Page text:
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5 hours ago, Mausebiber said:

Maybe this site will help you identifying and watching satellites:

 

https://www.heavens-above.com/?lat=49.3484&lng=8.6737&loc=Unnamed&alt=0&tz=CET

 

 

That's the best site for tracking the ISS and the satellites. Great suggestion. My favorite part of that site is watching the live simulation of where the satellite currently is. 

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Posted (edited)

We're under a Tornado Watch, with the possibility of golf to baseball sized hail. I was really hoping to see the Starlink train tonight! :(

 

But this morning's ISS pass was really bright in clear skies!

Edited by Max and 99

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That was incredible!! I am speechless. I am so thankful that the skies cleared in time to watch that long train. Lightning in the South, but the train was clearly visible in the north.  So amazing!!

 

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thanks for bringing this up. I had the wife and stepson out to see it!  Pretty cool sight. How many were in the train??

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26 minutes ago, vulture1957 said:

thanks for bringing this up. I had the wife and stepson out to see it!  Pretty cool sight. How many were in the train??

About 40. I decided to look it up on Heavens Above, and they said 41.

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Gonna try and view them in a few minutes. Surprisingly a clear night here in SoCal. I remember when SpaceX launched some of them from Vandenberg Air Force Base in central California a few years. I can usually see launches from my house as the rocket heads south towards the equator.

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Ended up driving to a high point in my city with a great overlook. Unfortunately it got a little hazy so I wasn't able to see the entire train go by. Only saw one starlink satellite for sure, and another unknown satellite going roughly 90º angle with Starlink's path, which I thought was pretty cool. The haze made the light pollution a bit worse so what I did see was pretty dim. Looks like there will be another pass on May 3rd so hopping it won't be hazy then.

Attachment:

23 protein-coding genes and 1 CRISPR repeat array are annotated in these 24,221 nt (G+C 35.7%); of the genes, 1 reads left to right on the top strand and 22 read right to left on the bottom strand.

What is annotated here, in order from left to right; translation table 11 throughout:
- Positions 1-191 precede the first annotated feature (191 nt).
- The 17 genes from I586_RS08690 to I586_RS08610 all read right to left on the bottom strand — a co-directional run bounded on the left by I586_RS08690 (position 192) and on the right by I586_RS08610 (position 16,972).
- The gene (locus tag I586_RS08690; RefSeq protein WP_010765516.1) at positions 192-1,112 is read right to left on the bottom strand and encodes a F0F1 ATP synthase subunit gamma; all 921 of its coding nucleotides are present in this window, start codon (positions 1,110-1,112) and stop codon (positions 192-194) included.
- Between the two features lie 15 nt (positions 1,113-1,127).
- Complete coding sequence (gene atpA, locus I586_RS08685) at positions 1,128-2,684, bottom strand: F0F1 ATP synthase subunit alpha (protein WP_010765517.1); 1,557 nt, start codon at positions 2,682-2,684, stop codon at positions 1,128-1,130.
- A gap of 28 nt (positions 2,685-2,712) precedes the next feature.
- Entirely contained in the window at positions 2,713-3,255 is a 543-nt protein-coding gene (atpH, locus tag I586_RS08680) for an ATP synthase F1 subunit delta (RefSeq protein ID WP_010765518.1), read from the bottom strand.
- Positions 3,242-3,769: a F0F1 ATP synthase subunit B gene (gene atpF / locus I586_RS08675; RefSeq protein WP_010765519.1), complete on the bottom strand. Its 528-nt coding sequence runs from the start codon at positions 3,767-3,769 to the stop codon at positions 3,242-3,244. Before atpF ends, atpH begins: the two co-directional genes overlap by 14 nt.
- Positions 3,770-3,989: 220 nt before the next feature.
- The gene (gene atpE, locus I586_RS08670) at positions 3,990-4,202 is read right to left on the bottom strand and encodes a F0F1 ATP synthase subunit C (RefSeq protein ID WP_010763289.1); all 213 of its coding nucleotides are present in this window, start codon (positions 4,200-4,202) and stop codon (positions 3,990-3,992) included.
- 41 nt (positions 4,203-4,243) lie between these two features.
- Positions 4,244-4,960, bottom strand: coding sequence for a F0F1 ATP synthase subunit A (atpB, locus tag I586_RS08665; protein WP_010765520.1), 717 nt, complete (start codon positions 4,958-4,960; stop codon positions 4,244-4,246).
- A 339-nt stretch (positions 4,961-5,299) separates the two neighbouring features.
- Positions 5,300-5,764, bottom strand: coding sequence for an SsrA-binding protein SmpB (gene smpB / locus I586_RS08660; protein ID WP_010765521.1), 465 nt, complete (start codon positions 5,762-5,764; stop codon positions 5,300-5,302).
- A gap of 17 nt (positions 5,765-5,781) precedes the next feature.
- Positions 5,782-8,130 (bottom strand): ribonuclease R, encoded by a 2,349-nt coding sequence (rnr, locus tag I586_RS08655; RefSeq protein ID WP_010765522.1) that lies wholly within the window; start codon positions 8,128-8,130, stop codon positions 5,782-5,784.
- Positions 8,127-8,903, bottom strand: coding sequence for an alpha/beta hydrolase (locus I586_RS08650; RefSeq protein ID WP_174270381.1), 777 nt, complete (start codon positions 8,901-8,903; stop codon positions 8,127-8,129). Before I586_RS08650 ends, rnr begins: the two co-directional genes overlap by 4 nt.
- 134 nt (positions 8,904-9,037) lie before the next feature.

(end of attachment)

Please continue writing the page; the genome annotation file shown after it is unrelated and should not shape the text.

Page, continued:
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My Niece lives in Loma Linda, CA. She went out to see them with neighbors last night. They were scheduled to pass at 85°. None were seen due to haze.


These satellites are about the size of a table and weigh 500 pounds. Although still gaining altitude, they are currently 100 km lower than the International Space Station. That also means they enter the earth's shadow sooner.

You will also see larger changes in their flight path. You have to check the schedule almost daily.

For the ISS - If it's path is NW to SE and OK City sees it at 45° SW, I will see it at about 44° NE. from Donna, TX.

The schedule (at this moment) shows for Starlink-1332 on May 1, OK City will see it at 31° SW and I will see it at 44° NE. Because of the lower flight path, the altitude of view drops faster also.

 

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Last weekend we had the chance to see an almost perfect pass. Totally clear sky at 10 P.M. and an angle of about 50°. My eyes are not the best, but my wife could identify 57 individual light points in a perfect row (with a gap somewhere in the middle).

 

Some days before she already noticed a similar row of bright points, slower, larger distance and 24 points. We did not know what it was then, but I guess it was an older Starlink row, maybe 4 or 5. Is there a site to identify passes of the past?

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4 hours ago, fi67 said: